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    Saturday, November 17th, 2018
    November 2018 round-up: AO3 stories linked again


    ONLINE SERIALIZATION: Challenge (The Three Lands: Breached Boundaries #2)

    "Something kept me back. Perhaps it was the faint sting I still felt upon my cheek, perhaps it was Rosetta's notes of warning, perhaps— No, there was no question. What kept me back was the knowledge that the Song Spirit had sent my father her command, and in some manner my father was about to disobey it."

    When danger arises, an enslaved princess must reconsider her decision to remain loyal.

    Her father the King has enslaved her, ignored her suffering, and promised his throne to her cousin the Prince, whom she hates. Yet Serva, bastard daughter of the King of Daxis, still loves her father. She has passed up chances to escape from slavery because that would mean leaving her father under the dangerous influence of the Prince.

    Now, six years after a meeting with a Koretian spy that still haunts her, Serva must choose how highly she values her father's life, for war is about to begin between Daxis and the neighboring land of Koretia. And the King of Daxis, it turns out, has a secret that is far more dangerous than the war.

    Breached Boundaries #2: Challenge (The Three Lands). Available through a monthly subscription to my Patreon account, for as little as $1 a month. Begin Breached Boundaries at the first chapter, which is available free.


    Richard said with bitterness heavy on his tongue, "Not that the prisoner couldn't have found a dozen ways to escape. We only have one wall here, when we ought to have two, for safety's sake. The wall we have is crumbling at its foundations, hence the ease with which the prisoner was able to dig the hole. And if he had chosen to try to escape through the palace gates, I've no doubt he would have succeeded there as well, since we have such a light guard at those gates. The King says a heavier guard isn't necessary. Nor is a new wall necessary. So all that I can do is check this wall every month for holes and anticipate the day when our palace is burned down by the Koretians because the Commander of the Army thinks he knows more about palace defense than the subcommander who has been fighting in wars for over twenty years."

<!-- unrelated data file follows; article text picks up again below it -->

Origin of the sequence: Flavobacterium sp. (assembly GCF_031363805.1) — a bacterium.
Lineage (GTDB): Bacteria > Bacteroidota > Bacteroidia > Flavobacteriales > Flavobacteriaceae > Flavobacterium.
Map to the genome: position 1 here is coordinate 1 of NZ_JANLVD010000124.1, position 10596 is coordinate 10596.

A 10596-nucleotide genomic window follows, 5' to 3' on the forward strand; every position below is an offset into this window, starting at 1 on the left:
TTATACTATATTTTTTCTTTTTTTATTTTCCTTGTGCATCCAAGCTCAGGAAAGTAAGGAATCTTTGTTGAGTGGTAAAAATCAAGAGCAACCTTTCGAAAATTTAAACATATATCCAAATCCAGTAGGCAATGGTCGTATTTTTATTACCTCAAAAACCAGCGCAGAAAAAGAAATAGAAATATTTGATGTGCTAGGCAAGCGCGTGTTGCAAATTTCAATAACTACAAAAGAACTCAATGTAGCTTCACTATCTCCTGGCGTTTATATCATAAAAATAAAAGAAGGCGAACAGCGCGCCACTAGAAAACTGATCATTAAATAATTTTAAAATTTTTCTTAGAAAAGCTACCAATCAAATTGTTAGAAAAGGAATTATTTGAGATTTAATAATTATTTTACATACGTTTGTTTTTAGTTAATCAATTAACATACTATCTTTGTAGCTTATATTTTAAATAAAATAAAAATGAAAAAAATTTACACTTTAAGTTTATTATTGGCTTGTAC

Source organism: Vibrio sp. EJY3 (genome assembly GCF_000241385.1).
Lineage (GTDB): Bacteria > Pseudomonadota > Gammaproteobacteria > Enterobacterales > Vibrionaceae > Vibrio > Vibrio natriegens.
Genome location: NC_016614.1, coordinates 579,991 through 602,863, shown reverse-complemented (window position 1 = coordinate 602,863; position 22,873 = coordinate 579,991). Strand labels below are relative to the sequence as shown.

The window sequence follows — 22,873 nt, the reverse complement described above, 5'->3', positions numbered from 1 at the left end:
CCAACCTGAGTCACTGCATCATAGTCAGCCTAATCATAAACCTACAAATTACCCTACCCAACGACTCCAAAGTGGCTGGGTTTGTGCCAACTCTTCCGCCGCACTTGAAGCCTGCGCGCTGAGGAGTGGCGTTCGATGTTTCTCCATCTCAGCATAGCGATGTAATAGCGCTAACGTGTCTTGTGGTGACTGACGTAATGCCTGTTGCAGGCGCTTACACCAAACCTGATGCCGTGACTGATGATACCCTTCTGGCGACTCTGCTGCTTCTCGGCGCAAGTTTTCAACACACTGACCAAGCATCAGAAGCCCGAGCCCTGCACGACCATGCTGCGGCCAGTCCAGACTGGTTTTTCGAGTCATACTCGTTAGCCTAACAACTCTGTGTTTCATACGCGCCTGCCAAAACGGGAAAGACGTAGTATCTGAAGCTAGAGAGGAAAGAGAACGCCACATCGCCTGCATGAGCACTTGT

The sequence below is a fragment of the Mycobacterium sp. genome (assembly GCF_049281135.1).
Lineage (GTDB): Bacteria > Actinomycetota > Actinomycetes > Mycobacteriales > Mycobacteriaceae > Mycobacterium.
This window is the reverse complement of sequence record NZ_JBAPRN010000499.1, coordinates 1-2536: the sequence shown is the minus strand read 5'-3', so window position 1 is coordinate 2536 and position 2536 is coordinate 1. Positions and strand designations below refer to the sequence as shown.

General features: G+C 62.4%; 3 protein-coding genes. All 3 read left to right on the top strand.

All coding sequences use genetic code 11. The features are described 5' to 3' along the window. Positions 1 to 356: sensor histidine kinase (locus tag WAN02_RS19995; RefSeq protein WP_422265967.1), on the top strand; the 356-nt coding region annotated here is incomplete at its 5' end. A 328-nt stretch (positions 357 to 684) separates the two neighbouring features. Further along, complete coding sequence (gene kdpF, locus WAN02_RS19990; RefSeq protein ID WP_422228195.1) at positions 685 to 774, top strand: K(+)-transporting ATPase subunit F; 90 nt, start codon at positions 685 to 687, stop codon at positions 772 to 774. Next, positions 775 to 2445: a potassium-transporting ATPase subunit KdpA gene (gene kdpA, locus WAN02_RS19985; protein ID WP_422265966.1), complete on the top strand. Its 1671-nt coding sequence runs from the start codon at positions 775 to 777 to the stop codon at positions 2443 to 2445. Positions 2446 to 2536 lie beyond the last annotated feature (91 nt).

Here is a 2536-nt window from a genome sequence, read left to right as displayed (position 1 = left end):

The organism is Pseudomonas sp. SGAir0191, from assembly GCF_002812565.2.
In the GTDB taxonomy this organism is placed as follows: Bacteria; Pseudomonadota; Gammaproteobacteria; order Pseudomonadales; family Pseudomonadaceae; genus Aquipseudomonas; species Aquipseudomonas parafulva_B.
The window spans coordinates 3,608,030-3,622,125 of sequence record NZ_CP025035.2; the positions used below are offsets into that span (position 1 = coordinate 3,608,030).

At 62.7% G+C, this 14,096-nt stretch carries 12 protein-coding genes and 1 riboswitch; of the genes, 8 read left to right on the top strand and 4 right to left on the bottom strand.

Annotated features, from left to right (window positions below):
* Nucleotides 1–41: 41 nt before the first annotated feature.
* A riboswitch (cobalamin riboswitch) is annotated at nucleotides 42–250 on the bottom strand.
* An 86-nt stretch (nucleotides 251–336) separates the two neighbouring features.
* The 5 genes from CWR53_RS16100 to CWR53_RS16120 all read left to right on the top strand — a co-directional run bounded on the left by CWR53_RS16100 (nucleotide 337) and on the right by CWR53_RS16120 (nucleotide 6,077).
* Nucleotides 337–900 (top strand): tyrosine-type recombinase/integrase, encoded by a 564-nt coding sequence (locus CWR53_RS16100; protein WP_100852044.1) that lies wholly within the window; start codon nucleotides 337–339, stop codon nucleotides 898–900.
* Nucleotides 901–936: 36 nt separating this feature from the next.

Without thinking, I said, "He ought to pay attention to your advice, since you have knowledge on this subject."

    Too late, I realized that Richard had tricked me into expressing my opinion, but he did not follow up his advantage. Instead, he leaned back against the wall as bits of flaking stone floated down onto his tunic. With his arms folded and his gaze fixed on the forest rather than me, he said, "Oh, having no knowledge of a subject has never stopped Uncle from interfering. If he had his way, every council decision and every battlefield command would come from his lips. The only reason our council has any independence left is because it has Lady Elizabeth as its mistress, and the only reason our army wasn't destroyed long ago by Uncle's incompetence is because I periodically threaten to resign from my post. He knows that he couldn't find anyone of comparable skills to replace me. I may have to make that threat again to persuade him to let me attack the Koretians now, while their army is at its weakest. If we wait for the other Koretian divisions to arrive back from Emor, we'll have no hope of winning this war without sacrificing a large portion of our soldiers. But of course the King is always prepared to make sacrifices, as long as they aren't his own."